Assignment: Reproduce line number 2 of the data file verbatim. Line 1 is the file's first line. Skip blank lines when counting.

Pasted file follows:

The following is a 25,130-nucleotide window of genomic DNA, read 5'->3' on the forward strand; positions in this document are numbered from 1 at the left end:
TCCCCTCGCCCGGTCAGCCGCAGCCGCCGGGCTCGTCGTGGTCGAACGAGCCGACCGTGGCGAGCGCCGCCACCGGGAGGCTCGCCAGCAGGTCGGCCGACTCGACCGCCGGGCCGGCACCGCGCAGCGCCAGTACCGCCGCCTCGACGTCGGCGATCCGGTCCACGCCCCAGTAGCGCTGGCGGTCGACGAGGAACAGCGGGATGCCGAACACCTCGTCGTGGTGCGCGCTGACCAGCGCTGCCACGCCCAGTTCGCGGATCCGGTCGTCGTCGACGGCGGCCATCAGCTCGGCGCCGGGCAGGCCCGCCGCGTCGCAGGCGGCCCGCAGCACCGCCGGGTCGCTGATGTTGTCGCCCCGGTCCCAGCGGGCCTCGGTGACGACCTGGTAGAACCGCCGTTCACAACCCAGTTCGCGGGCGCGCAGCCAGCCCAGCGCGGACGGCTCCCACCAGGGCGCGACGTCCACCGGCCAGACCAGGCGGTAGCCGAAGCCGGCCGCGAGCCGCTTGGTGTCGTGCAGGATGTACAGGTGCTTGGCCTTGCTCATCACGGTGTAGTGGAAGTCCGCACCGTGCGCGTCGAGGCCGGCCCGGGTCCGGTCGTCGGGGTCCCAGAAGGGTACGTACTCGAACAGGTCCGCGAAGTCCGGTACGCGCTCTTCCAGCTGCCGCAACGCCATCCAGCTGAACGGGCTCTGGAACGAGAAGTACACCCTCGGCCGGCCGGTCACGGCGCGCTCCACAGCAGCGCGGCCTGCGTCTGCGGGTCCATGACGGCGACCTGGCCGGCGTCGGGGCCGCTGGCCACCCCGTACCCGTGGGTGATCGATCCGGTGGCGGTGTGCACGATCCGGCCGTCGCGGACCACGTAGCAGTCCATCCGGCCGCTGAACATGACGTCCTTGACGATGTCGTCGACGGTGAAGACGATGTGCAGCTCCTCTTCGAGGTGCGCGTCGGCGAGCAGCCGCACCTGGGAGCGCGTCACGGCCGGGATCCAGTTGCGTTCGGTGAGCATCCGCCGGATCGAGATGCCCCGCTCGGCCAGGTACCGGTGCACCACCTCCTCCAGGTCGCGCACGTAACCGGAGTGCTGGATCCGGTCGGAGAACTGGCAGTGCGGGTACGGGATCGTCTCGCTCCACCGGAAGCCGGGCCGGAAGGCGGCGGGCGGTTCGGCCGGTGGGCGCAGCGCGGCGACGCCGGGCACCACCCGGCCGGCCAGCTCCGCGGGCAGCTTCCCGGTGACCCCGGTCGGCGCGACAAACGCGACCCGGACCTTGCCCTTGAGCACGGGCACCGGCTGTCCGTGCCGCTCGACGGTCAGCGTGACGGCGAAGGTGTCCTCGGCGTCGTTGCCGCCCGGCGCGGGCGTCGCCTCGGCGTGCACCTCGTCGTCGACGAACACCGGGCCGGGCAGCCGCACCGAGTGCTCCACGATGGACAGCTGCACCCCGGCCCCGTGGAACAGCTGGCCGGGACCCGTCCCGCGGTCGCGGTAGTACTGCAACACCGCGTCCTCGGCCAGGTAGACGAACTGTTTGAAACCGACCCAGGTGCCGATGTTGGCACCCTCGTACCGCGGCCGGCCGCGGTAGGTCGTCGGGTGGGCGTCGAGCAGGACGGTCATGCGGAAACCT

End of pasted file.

TCCCCTCGCCCGGTCAGCCGCAGCCGCCGGGCTCGTCGTGGTCGAACGAGCCGACCGTGGCGAGCGCCGCCACCGGGAGGCTCGCCAGCAGGTCGGCCGACTCGACCGCCGGGCCGGCACCGCGCAGCGCCAGTACCGCCGCCTCGACGTCGGCGATCCGGTCCACGCCCCAGTAGCGCTGGCGGTCGACGAGGAACAGCGGGATGCCGAACACCTCGTCGTGGTGCGCGCTGACCAGCGCTGCCACGCCCAGTTCGCGGATCCGGTCGTCGTCGACGGCGGCCATCAGCTCGGCGCCGGGCAGGCCCGCCGCGTCGCAGGCGGCCCGCAGCACCGCCGGGTCGCTGATGTTGTCGCCCCGGTCCCAGCGGGCCTCGGTGACGACCTGGTAGAACCGCCGTTCACAACCCAGTTCGCGGGCGCGCAGCCAGCCCAGCGCGGACGGCTCCCACCAGGGCGCGACGTCCACCGGCCAGACCAGGCGGTAGCCGAAGCCGGCCGCGAGCCGCTTGGTGTCGTGCAGGATGTACAGGTGCTTGGCCTTGCTCATCACGGTGTAGTGGAAGTCCGCACCGTGCGCGTCGAGGCCGGCCCGGGTCCGGTCGTCGGGGTCCCAGAAGGGTACGTACTCGAACAGGTCCGCGAAGTCCGGTACGCGCTCTTCCAGCTGCCGCAACGCCATCCAGCTGAACGGGCTCTGGAACGAGAAGTACACCCTCGGCCGGCCGGTCACGGCGCGCTCCACAGCAGCGCGGCCTGCGTCTGCGGGTCCATGACGGCGACCTGGCCGGCGTCGGGGCCGCTGGCCACCCCGTACCCGTGGGTGATCGATCCGGTGGCGGTGTGCACGATCCGGCCGTCGCGGACCACGTAGCAGTCCATCCGGCCGCTGAACATGACGTCCTTGACGATGTCGTCGACGGTGAAGACGATGTGCAGCTCCTCTTCGAGGTGCGCGTCGGCGAGCAGCCGCACCTGGGAGCGCGTCACGGCCGGGATCCAGTTGCGTTCGGTGAGCATCCGCCGGATCGAGATGCCCCGCTCGGCCAGGTACCGGTGCACCACCTCCTCCAGGTCGCGCACGTAACCGGAGTGCTGGATCCGGTCGGAGAACTGGCAGTGCGGGTACGGGATCGTCTCGCTCCACCGGAAGCCGGGCCGGAAGGCGGCGGGCGGTTCGGCCGGTGGGCGCAGCGCGGCGACGCCGGGCACCACCCGGCCGGCCAGCTCCGCGGGCAGCTTCCCGGTGACCCCGGTCGGCGCGACAAACGCGACCCGGACCTTGCCCTTGAGCACGGGCACCGGCTGTCCGTGCCGCTCGACGGTCAGCGTGACGGCGAAGGTGTCCTCGGCGTCGTTGCCGCCCGGCGCGGGCGTCGCCTCGGCGTGCACCTCGTCGTCGACGAACACCGGGCCGGGCAGCCGCACCGAGTGCTCCACGATGGACAGCTGCACCCCGGCCCCGTGGAACAGCTGGCCGGGACCCGTCCCGCGGTCGCGGTAGTACTGCAACACCGCGTCCTCGGCCAGGTAGACGAACTGTTTGAAACCGACCCAGGTGCCGATGTTGGCACCCTCGTACCGCGGCCGGCCGCGGTAGGTCGTCGGGTGGGCGTCGAGCAGGACGGTCATGCGGAAACCT